14. The method of claim 10, further comprising: providing a cockpit door separating an area on said aircraft having the computer system from a passenger area on said aircraft; means preventing said aircraft from initiating takeoff from an airport prior to closing and locking said cockpit door to prevent passengers in said passenger area from entering the cockpit during flight.
15. The method of claim 10, further comprising: a RADAR system on said aircraft for sensing in any direction around the aircraft; the computer system determining the location of any other craft around the aircraft using said RADAR system; a feedback loop in said FMC for determining if any said craft is within a predetermined buffer zone around said aircraft path, and if said craft is within the buffer zone around the aircraft, the FMC corrects the path of the aircraft to avoid the craft;
16. The method of claim 10, further comprising: a navigation/communication system ("NCS") on said aircraft for communicating with a land based navigation communication system ("LNCS") for receiving updates to the destination airport; said FMC receiving said updates and updating the flight path of the aircraft to steer said aircraft to the new destination airport.
CROSS REFERENCE TO RELATED APPLICATIONS
 This application is a continuation-in part of application Ser. No. 12/378,025, filed Jan. 6, 2009, entitled "Aircraft without Pilot (for Commercial and Military Use)," which is incorporated herein by reference.
BACKGROUND OF THE INVENTION
 1. Field of the Invention
 This invention relates to an aircraft which can safely fly passengers or other cargo to a destination or along a designated routes without the need for a pilot on the aircraft.
 2. Description of the Prior Art
 A major cause of aircraft accidents are due to pilot or other human errors and influence, such as by hijacking or by controlling or otherwise replacing the pilot in the cockpit of an aircraft. According to the present invention, all of the procedures that must be implemented by a pilot can be done automatically within the aircraft without requiring the intervention of a pilot. All of the procedures and decisions that have to be taken to fly safely have already been automated through programmed software, electrical, electronic and/or computerized systems. The electronic system and its subsets determine and implement commands to cause the aircraft to taxi, takeoff, fly and land along a pre-determined route and/or take corrective action as necessitated by emergencies or other considerations.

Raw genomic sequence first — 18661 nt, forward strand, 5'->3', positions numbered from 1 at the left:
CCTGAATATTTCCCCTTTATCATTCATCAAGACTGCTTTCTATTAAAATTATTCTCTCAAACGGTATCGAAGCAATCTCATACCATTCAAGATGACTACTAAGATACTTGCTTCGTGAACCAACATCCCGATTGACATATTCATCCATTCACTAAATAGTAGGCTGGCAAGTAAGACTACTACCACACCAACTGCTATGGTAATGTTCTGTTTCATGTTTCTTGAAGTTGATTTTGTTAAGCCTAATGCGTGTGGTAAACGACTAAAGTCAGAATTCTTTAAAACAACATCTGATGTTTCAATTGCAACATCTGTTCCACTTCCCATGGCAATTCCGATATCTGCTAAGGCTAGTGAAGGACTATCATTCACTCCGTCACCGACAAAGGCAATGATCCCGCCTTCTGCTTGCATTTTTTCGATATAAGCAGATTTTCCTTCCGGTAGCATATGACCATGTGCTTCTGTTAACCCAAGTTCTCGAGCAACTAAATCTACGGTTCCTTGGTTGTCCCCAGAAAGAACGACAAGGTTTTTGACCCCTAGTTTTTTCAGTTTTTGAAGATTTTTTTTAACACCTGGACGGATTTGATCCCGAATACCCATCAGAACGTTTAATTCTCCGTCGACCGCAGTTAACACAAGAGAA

In the currently proposed invention, the controls and decisions are completed using software, automatic feedback circuits and/or from the co-ordination and utilization of an APC ("Aircraft Parameter Management Computer") system, a FMC ("Flight Management Computer") system, and an AMS ("Automatic Monitoring Systems") system. Since during flight there is no need for a pilot to fly in the destined/designated routes and airport safely, the number of aircraft incidents due to pilot mistakes or other human influence can be reduced. The use of electronics to fly the aircraft allow the aircraft to be completely secured because the cockpit door can be sealed prior to flight and opened only at the next airport by the ground staff of airlines. This should further prevent and/or reduce the chance of hijacking or other unauthorized control of the aircraft.
SUMMARY OF THE INVENTION
 The present invention utilizes the fundamental principles of aeronautics and innovated software applications, electrical and electronics technology, and/or computer engineering to create automated systems for an aircraft to allow it to operate automatically ("pilotlessly"). In the invention, the concept of RADAR has also been advanced and adapted for use to control proper spacing of the aircraft relative to other aircraft. The RADAR system according to the present invention has been improved significantly and has been utilized to also provide safe flight automatically by determining potential turbulence/severe weather in the proposed flight path and/or to avoid other obstacles and aircraft within the flight path.